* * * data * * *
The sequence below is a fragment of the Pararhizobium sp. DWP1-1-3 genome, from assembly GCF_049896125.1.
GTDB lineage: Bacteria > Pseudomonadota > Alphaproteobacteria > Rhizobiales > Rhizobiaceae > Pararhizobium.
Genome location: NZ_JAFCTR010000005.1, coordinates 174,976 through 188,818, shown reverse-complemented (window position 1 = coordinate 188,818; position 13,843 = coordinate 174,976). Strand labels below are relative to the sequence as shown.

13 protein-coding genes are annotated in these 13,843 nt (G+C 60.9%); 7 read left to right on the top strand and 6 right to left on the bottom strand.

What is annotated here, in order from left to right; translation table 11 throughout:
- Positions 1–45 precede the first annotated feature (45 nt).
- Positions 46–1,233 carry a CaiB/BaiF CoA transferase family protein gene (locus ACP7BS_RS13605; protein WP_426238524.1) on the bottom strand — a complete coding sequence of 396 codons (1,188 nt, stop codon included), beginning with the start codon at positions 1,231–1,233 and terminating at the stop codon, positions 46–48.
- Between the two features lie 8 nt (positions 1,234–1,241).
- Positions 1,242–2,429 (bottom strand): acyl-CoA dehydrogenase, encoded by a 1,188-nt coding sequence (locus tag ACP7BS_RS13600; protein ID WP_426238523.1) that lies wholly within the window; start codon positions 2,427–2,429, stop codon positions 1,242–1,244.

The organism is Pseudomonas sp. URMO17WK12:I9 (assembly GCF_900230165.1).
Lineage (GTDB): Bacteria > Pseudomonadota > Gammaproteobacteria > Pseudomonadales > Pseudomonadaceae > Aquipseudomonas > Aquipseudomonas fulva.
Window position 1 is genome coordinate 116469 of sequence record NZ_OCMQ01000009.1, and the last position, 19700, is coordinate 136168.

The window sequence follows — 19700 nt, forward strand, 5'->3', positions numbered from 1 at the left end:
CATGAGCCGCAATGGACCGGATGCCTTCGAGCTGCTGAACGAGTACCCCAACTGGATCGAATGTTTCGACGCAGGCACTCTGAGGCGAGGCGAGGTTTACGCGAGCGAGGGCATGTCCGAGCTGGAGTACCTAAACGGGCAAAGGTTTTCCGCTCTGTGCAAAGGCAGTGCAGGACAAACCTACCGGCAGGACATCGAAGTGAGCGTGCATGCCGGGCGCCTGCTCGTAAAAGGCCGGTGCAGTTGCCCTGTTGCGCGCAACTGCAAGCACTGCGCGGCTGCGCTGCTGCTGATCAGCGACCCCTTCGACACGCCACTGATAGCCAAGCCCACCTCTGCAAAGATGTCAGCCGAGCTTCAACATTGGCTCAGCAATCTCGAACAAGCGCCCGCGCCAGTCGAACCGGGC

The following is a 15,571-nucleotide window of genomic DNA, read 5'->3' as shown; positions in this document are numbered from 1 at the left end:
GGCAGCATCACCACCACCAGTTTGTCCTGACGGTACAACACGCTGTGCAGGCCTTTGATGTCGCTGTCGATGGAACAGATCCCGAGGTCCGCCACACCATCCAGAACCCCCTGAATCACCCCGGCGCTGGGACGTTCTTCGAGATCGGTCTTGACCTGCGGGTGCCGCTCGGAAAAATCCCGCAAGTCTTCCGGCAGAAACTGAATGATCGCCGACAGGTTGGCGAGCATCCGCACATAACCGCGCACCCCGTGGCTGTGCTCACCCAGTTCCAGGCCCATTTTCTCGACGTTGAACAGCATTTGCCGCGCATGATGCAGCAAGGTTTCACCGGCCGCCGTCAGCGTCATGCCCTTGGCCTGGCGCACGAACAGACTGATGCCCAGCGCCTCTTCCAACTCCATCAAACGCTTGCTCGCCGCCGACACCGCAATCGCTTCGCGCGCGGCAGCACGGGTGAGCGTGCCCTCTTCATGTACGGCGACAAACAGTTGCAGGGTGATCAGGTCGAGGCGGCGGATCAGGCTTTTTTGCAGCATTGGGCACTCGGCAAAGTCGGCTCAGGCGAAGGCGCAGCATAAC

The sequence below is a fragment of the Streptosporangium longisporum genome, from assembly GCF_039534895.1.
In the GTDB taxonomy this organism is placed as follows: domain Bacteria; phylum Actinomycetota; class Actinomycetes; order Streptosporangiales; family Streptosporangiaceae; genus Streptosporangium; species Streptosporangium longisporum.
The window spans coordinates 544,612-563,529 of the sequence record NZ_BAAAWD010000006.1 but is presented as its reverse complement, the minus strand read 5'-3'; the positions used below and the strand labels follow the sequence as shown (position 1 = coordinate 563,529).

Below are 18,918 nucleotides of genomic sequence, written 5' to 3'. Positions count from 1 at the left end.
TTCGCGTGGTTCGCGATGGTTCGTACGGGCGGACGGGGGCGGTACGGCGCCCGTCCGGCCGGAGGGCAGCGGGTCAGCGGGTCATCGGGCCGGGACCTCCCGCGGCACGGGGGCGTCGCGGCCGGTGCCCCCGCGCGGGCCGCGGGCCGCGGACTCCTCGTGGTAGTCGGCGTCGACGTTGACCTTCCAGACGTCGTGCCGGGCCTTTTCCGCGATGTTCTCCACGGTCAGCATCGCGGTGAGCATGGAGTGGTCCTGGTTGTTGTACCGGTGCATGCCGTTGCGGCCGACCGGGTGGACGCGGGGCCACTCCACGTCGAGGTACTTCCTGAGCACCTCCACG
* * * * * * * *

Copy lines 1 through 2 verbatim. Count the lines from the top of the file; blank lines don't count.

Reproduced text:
The sequence below is a fragment of the Pararhizobium sp. DWP1-1-3 genome, from assembly GCF_049896125.1.
GTDB lineage: Bacteria > Pseudomonadota > Alphaproteobacteria > Rhizobiales > Rhizobiaceae > Pararhizobium.